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Letter: Health bill is still fit for the challenges ahead

All political parties at the last election reiterated their commitment to the principles of the NHS but also acknowledged the need for the NHS to adapt in order to meet the challenges ahead. But our remarkable National Health Service sometimes struggles to be an organisation with a memory.

In the Queen's Speech of 25 May 2010, just over a year ago,the Government's priorities for the coming Parliamentary year were outlined. The Coalition's White Paper for the NHS was heralded which was to make clear that reform was needed to provide a sustainable National Framework for the NHS in England.  The speech highlighted support for producing a patient led NHS, focussed on outcomes with a commitment to deliver a significant reduction in bureaucracy. At the heart of these reforms is a commitment to ensure that the voice of patients and the role of doctors will be strengthened in the National Health Service".

The main objectives of the Bill were and still are:

  • To create an NHS led by clinical decision makers that is more responsive to patients and fosters continuous quality improvements.
  • Shape an NHS which drives up standards of care, eliminates waste and achieves outcomes that are among the best in the world.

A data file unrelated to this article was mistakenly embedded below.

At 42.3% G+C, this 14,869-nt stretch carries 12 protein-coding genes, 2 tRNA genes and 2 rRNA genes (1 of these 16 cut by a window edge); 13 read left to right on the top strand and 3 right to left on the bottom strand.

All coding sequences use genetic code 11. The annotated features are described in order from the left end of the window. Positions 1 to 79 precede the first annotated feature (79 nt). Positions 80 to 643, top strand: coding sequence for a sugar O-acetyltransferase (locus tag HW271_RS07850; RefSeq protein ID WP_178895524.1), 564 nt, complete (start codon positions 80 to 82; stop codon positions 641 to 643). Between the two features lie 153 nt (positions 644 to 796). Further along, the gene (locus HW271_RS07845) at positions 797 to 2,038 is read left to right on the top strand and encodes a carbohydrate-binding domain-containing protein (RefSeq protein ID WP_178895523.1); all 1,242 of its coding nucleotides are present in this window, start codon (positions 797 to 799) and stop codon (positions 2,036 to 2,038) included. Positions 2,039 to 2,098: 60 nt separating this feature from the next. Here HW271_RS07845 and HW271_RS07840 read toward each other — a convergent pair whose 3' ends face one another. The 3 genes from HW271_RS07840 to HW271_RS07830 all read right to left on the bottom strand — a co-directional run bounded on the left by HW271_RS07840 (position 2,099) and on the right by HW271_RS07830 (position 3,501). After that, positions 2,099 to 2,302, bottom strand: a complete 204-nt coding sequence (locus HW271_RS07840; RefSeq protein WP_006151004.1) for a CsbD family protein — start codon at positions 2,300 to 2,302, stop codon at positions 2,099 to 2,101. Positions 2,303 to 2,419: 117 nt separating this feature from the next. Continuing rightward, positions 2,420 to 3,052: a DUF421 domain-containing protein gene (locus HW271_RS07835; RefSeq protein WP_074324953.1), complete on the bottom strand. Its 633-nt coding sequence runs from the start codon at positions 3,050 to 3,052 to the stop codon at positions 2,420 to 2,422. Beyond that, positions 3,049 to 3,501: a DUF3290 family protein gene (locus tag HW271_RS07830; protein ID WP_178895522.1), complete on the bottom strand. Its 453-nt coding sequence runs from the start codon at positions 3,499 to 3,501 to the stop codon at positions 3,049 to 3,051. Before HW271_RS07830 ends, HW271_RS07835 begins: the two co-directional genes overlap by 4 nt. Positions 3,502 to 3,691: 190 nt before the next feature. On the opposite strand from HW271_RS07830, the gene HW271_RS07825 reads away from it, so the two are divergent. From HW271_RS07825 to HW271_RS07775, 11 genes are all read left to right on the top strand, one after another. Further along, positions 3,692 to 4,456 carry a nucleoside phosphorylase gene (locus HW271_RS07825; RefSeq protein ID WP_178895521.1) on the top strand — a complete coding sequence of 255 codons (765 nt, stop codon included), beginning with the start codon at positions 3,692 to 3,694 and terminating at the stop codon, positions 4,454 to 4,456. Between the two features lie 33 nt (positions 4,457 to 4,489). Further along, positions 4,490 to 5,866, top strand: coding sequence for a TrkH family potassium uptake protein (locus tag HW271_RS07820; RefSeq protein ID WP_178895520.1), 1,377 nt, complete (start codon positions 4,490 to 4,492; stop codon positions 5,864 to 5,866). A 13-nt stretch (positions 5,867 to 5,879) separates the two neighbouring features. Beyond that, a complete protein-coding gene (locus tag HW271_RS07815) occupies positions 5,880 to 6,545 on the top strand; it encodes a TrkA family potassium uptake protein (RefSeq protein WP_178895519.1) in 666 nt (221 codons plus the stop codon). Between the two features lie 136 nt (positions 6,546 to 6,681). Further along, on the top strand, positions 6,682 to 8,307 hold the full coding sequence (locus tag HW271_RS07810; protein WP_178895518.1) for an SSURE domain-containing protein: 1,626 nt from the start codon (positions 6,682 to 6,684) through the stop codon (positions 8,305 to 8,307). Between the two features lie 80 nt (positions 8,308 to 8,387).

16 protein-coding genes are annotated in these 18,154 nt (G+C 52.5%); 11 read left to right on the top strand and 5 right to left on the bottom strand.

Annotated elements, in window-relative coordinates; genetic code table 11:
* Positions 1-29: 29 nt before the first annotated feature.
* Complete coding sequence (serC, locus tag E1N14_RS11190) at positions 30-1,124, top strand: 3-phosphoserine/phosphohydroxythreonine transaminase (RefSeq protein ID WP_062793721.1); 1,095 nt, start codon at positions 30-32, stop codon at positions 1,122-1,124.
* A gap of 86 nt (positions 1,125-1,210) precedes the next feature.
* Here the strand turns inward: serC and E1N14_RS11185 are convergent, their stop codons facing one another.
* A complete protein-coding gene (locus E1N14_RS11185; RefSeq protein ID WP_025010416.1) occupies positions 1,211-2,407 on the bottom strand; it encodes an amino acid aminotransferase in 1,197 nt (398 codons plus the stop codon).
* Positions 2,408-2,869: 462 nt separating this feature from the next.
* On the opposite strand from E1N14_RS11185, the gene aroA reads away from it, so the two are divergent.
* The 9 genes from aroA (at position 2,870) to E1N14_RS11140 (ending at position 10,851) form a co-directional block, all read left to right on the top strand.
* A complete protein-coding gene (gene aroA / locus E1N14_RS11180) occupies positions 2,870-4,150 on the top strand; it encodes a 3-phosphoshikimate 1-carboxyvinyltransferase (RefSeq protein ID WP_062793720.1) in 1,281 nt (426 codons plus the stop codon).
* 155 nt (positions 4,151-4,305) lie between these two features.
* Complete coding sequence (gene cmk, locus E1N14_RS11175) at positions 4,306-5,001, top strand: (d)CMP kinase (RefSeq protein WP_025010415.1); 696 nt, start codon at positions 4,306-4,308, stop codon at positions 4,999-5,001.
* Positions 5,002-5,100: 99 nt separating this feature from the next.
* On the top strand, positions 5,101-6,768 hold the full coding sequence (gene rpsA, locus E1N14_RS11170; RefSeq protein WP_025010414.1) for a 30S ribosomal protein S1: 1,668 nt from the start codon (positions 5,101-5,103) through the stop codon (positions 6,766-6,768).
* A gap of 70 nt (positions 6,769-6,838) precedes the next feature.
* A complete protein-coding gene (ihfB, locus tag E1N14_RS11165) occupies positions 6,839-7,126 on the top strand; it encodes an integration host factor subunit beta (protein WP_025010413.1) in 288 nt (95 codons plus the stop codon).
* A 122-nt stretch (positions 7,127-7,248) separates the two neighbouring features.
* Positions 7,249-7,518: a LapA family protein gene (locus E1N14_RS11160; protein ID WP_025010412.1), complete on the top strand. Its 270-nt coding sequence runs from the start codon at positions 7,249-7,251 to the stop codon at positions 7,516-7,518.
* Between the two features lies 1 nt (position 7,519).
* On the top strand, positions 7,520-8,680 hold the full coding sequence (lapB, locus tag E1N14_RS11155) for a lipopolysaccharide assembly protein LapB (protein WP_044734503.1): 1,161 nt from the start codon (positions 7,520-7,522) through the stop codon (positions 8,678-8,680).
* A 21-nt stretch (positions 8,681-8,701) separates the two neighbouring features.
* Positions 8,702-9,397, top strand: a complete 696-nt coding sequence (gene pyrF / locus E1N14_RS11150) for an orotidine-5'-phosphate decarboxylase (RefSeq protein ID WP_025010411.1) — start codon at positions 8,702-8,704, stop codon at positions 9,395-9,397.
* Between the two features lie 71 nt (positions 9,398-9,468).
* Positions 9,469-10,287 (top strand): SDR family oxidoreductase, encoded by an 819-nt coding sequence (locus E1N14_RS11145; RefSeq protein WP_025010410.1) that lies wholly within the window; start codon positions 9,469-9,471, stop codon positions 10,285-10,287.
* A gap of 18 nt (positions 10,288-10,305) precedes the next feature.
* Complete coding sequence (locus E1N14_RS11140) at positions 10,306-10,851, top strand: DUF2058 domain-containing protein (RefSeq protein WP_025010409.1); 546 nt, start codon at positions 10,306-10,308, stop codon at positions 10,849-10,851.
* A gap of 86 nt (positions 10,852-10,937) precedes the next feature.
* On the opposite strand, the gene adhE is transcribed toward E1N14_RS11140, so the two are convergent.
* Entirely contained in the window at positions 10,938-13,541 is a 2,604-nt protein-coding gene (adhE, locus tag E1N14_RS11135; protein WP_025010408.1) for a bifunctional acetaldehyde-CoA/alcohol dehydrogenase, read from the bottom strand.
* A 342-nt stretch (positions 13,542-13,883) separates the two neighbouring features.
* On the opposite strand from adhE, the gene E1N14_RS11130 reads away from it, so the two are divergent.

• Ensure patients genuinely share in making decisions about their care and have more choice and control.

There cannot be a single citizen in England that does not share these aspirations for the NHS.  Indeed of all those concerned with current NHS reform surely none could argue against these principles. 

These broad principles have underpinned most of the previous legislation for the NHS over the last 20 years. However the current Bill is distinct in providing a fundamental and practical approach, setting out a series of measures to achieve these objectives based on the best evidence available.

  • Establish an independent NHS board to allocate resources, provide commissioning guidance and allow General Practices to commission services on behalf of their patients. 
  • Improve efficiency and outcomes with a strengthening role of the Care Quality Commission, with a new Outcomes Framework to ensure quality becomes systemic within the NHS; and by developing Monitor into an economic regulator to oversee aspects of access and competition in the NHS. 
  • Significantly cut out the number of health quangos and help cut the cost of NHS administration by a third. 
  • Develop a culture within the NHS which regards the patient as the source of all control rather than persisting with 'top down' control;succinctly described as ‘no decision about me without me'
  • Deliver care that is customised to the individual.  A personalised service knows the names of patients, where they are and follows their journeys through care systems.  List based General Practice remains the closest system to deliver that ambition.
  • Redefine productivity to focus on healing whilst continuously reducing waste where sometimes the waste of enthusiasm, spirit and ideas can be more damaging than the waste of time, supplies or space.